Introduction to Misfit 32

Link to home pageLink to current issueLink to back issuesLink to information about the magazineLink to submission guidelinesSend email to

As I write this, a couple of months into the Biden administration, I feel as if I should be quoting Lincoln’s Gettysburg Address to capsulize the final months of The Orange Lear’s reign of terror.  “Now we are engaged in a great Civil War….” #45 is gone but by no means forgotten.  The blessed relief of his no longer omnipresence on social media and daily, needful, domination of the news cycle, is palpable.  Not having to listen to constant barrage of alterative reality is the removal of a low-level free flowing anxiety many of us weren’t even necessarily aware of feeling until its absence.

Hopefully, there really are no second acts in America.  Rumors are the Prince of Darkness in ill-fitting suits, is planning his own social network. It’ll be Yuge.   Now you know where all the money is going to his, Make America Gruesome Again C-Pac. That is the money not earmarked for a multitude of legal expenses. Remember, if you want to fund his dreams of Dystopia, you know where to go.

This issue of Misfit has much in the way of reactions to the smoking ruins of America, the former United States, he leaves behind.  If there were to be a theme to the issue, it would be Covid 19: reactions, responses, and effects of. While the prevalence of such poems was unintentional, you go with what you get. Honestly, Covid 19 is what defines of our everyday reality.

D.E. Steward writes a brilliant prose piece that captures the moment that is our plague-ridden society that feels as much like Personal Commentary of the necessary sort, hence a Guest Commentary designation. Other poets address another pressing social issue no one wants to talk about, school shootings. Mickey Corrigan provides historical examples of shootings with brief prose codas explaining the where and what-fors of these incidents. Ashley Schilling provides a student’s point of view on the same subject. While this magazine tries to avoid overt political poems, issues cannot be divorced from our Art. In fact, our Art is enhanced by our issues.

With this thought in mind, I had composed an Open Letter to an unnamed “poet” who deliberately sent me a number of “poems” that seemed designed to “piss off the editor.” I’m not sure I get the point of this. Personally, I view a submission as a kind of contract between the author and the editor in which a common purpose is involved. That common purpose, and I shouldn’t have to say this, reflects a consideration based on an editorial standard, clearly stated elsewhere. Violating that trust, for the express purpose of annoying the editor, seems pointless to me.  I am accused of being a liberal by this person, with all the glorious, meaningless buzz words beloved of far-right ideologues. To which I confess, if you read any of the work, editorial and otherwise in pervious issues, this fact would be obvious. Yes, I am. Liberal. Get over it. Read another magazine. Submit there.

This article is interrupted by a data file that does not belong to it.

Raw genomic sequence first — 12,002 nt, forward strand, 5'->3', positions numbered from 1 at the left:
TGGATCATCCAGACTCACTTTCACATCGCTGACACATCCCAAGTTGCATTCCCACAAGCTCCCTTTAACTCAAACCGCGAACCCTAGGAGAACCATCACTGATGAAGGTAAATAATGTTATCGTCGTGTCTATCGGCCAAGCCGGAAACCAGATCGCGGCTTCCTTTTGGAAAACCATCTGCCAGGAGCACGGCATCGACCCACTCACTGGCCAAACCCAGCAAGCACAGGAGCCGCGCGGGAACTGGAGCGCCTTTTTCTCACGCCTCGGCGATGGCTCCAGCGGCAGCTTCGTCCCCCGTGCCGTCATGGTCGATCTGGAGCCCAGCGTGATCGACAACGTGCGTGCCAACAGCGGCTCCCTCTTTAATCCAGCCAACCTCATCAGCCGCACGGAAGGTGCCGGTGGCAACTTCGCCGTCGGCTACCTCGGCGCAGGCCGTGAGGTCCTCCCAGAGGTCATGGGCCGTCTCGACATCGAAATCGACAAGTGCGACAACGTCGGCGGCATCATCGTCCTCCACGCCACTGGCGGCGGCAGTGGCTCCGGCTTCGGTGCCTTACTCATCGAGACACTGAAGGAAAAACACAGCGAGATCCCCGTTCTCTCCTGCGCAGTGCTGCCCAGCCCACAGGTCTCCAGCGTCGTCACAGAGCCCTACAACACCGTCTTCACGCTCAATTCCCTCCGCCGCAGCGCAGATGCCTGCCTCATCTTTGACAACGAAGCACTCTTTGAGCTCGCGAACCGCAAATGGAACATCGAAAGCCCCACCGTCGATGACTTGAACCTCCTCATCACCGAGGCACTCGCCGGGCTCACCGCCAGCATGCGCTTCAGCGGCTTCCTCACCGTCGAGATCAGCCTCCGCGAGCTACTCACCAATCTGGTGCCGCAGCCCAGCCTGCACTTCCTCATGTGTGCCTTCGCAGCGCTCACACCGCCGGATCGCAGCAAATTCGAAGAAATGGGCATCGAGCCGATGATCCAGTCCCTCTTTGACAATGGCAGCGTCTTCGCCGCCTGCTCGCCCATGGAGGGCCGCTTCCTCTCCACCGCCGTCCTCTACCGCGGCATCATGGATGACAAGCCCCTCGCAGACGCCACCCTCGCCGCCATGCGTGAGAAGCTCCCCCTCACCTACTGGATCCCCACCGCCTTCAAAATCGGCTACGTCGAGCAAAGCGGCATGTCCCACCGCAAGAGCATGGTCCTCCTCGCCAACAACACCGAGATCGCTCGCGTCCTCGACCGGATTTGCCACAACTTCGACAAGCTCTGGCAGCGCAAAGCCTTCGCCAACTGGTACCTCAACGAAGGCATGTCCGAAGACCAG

I can only think that this person’s submission reflects the current adversarial relationship that permeates our current society.  I welcome contrary points of view, but I disdain diatribes and arrant nonsense no matter who and where they come from.  I will read everyone’s submissions, as always, as I read his twice, but please don’t waste my time with bullshit. I’m old and I don’t have all that much time to waste.  This mini-rant will have to suffice for a much longer Open Letter to an Idiot.   

On an even more somber note, we have included another Memorial to a gone poet. I recently learned of the passing of one of our semi-regular contributors, Ted Jonathan. The news was as shocking as it was sudden. I considered Ted a friend though we have never met face to face. He was much cherished by family and personal friends as well as those of the poetry community, especially in New York, where he often read.  I have included a couple of personal reflections by two of Ted’s friends (Tony Gloeggler and Mike Flannagan) and an elegiac farewell poem by B.K. Tuon.

As always, I want to thank Jennifer Lagier for her tireless efforts coding each issue and to Gene McCormick for his peerless artwork that illustrate the issue. And to all of you, readers and contributors, past and present. Happy reading.